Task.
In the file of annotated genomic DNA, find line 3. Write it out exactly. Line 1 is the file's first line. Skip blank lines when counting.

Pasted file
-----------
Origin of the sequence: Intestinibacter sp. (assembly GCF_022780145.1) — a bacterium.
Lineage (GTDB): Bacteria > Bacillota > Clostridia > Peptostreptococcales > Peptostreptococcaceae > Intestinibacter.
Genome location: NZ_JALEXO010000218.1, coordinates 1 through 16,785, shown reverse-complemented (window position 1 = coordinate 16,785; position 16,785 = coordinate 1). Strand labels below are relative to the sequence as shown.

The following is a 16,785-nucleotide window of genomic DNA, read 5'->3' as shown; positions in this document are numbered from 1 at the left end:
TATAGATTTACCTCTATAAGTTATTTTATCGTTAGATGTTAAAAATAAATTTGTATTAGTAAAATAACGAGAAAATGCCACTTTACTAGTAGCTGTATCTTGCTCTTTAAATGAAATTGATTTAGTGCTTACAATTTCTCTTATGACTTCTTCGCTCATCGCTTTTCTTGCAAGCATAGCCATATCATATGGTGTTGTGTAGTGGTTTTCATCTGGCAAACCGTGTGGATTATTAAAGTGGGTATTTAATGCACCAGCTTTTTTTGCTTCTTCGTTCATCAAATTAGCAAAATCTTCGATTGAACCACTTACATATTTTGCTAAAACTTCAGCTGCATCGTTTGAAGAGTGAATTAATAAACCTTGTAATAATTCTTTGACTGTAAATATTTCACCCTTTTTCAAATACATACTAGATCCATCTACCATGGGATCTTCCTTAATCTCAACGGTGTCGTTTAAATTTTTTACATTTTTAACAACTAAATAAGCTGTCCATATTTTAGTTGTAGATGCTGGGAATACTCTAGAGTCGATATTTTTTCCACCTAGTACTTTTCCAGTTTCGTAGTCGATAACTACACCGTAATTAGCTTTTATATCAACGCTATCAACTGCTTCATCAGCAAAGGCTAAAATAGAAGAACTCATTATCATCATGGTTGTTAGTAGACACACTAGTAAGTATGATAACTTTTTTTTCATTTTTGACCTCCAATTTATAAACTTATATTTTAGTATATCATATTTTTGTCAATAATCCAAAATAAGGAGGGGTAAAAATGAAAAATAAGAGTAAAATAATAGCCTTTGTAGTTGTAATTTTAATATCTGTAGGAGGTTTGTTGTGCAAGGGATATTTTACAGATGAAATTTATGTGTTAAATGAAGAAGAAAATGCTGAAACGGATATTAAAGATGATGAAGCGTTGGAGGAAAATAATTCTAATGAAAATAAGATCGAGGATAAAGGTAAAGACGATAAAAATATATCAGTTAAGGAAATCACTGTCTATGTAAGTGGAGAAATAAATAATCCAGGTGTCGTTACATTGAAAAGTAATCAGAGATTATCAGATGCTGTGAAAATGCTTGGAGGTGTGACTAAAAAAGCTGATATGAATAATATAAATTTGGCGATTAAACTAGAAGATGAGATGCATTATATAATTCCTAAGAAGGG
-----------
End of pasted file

Genome location: NZ_JALEXO010000218.1, coordinates 1 through 16,785, shown reverse-complemented (window position 1 = coordinate 16,785; position 16,785 = coordinate 1). Strand labels below are relative to the sequence as shown.